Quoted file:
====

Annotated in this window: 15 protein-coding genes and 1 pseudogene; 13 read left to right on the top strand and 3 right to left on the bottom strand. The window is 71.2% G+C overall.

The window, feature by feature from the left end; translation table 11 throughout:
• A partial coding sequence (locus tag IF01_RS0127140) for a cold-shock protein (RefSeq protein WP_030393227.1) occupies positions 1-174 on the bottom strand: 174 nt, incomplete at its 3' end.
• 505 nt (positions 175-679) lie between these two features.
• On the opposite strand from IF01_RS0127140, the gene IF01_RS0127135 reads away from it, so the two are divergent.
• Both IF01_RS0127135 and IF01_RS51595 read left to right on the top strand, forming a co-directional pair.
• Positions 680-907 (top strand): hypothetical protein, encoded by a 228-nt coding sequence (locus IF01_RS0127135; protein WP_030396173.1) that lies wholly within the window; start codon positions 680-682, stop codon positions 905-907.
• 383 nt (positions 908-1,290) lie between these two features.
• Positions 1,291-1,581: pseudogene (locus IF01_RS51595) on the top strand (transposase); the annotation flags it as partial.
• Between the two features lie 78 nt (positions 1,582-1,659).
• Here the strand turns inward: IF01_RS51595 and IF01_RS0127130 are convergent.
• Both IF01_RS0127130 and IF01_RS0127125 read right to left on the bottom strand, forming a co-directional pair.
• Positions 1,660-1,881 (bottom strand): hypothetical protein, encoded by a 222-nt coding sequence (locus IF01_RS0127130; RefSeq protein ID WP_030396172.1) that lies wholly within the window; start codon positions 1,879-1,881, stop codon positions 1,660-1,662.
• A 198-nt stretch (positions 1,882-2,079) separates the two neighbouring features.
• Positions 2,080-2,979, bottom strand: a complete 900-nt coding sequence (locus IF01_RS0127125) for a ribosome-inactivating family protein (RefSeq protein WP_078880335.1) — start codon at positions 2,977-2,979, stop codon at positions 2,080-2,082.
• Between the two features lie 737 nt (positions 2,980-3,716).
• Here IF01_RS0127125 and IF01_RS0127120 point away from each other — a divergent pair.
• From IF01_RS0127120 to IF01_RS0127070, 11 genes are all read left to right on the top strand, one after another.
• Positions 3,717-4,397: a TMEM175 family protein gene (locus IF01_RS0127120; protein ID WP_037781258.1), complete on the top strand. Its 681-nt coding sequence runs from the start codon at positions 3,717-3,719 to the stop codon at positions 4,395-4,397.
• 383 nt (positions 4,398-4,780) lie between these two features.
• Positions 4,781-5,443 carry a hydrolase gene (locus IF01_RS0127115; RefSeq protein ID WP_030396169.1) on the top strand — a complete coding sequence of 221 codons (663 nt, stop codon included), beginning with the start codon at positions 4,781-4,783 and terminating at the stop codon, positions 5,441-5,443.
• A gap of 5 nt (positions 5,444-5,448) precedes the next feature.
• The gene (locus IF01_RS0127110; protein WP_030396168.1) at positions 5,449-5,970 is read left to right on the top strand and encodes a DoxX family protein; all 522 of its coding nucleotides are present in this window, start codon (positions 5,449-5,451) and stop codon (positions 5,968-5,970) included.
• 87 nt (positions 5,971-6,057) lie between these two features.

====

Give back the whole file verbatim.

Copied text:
Annotated in this window: 15 protein-coding genes and 1 pseudogene; 13 read left to right on the top strand and 3 right to left on the bottom strand. The window is 71.2% G+C overall.

The window, feature by feature from the left end; translation table 11 throughout:
• A partial coding sequence (locus tag IF01_RS0127140) for a cold-shock protein (RefSeq protein WP_030393227.1) occupies positions 1-174 on the bottom strand: 174 nt, incomplete at its 3' end.
• 505 nt (positions 175-679) lie between these two features.
• On the opposite strand from IF01_RS0127140, the gene IF01_RS0127135 reads away from it, so the two are divergent.
• Both IF01_RS0127135 and IF01_RS51595 read left to right on the top strand, forming a co-directional pair.
• Positions 680-907 (top strand): hypothetical protein, encoded by a 228-nt coding sequence (locus IF01_RS0127135; protein WP_030396173.1) that lies wholly within the window; start codon positions 680-682, stop codon positions 905-907.
• 383 nt (positions 908-1,290) lie between these two features.
• Positions 1,291-1,581: pseudogene (locus IF01_RS51595) on the top strand (transposase); the annotation flags it as partial.
• Between the two features lie 78 nt (positions 1,582-1,659).
• Here the strand turns inward: IF01_RS51595 and IF01_RS0127130 are convergent.
• Both IF01_RS0127130 and IF01_RS0127125 read right to left on the bottom strand, forming a co-directional pair.
• Positions 1,660-1,881 (bottom strand): hypothetical protein, encoded by a 222-nt coding sequence (locus IF01_RS0127130; RefSeq protein ID WP_030396172.1) that lies wholly within the window; start codon positions 1,879-1,881, stop codon positions 1,660-1,662.
• A 198-nt stretch (positions 1,882-2,079) separates the two neighbouring features.
• Positions 2,080-2,979, bottom strand: a complete 900-nt coding sequence (locus IF01_RS0127125) for a ribosome-inactivating family protein (RefSeq protein WP_078880335.1) — start codon at positions 2,977-2,979, stop codon at positions 2,080-2,082.
• Between the two features lie 737 nt (positions 2,980-3,716).
• Here IF01_RS0127125 and IF01_RS0127120 point away from each other — a divergent pair.
• From IF01_RS0127120 to IF01_RS0127070, 11 genes are all read left to right on the top strand, one after another.
• Positions 3,717-4,397: a TMEM175 family protein gene (locus IF01_RS0127120; protein ID WP_037781258.1), complete on the top strand. Its 681-nt coding sequence runs from the start codon at positions 3,717-3,719 to the stop codon at positions 4,395-4,397.
• 383 nt (positions 4,398-4,780) lie between these two features.
• Positions 4,781-5,443 carry a hydrolase gene (locus IF01_RS0127115; RefSeq protein ID WP_030396169.1) on the top strand — a complete coding sequence of 221 codons (663 nt, stop codon included), beginning with the start codon at positions 4,781-4,783 and terminating at the stop codon, positions 5,441-5,443.
• A gap of 5 nt (positions 5,444-5,448) precedes the next feature.
• The gene (locus IF01_RS0127110; protein WP_030396168.1) at positions 5,449-5,970 is read left to right on the top strand and encodes a DoxX family protein; all 522 of its coding nucleotides are present in this window, start codon (positions 5,449-5,451) and stop codon (positions 5,968-5,970) included.
• 87 nt (positions 5,971-6,057) lie between these two features.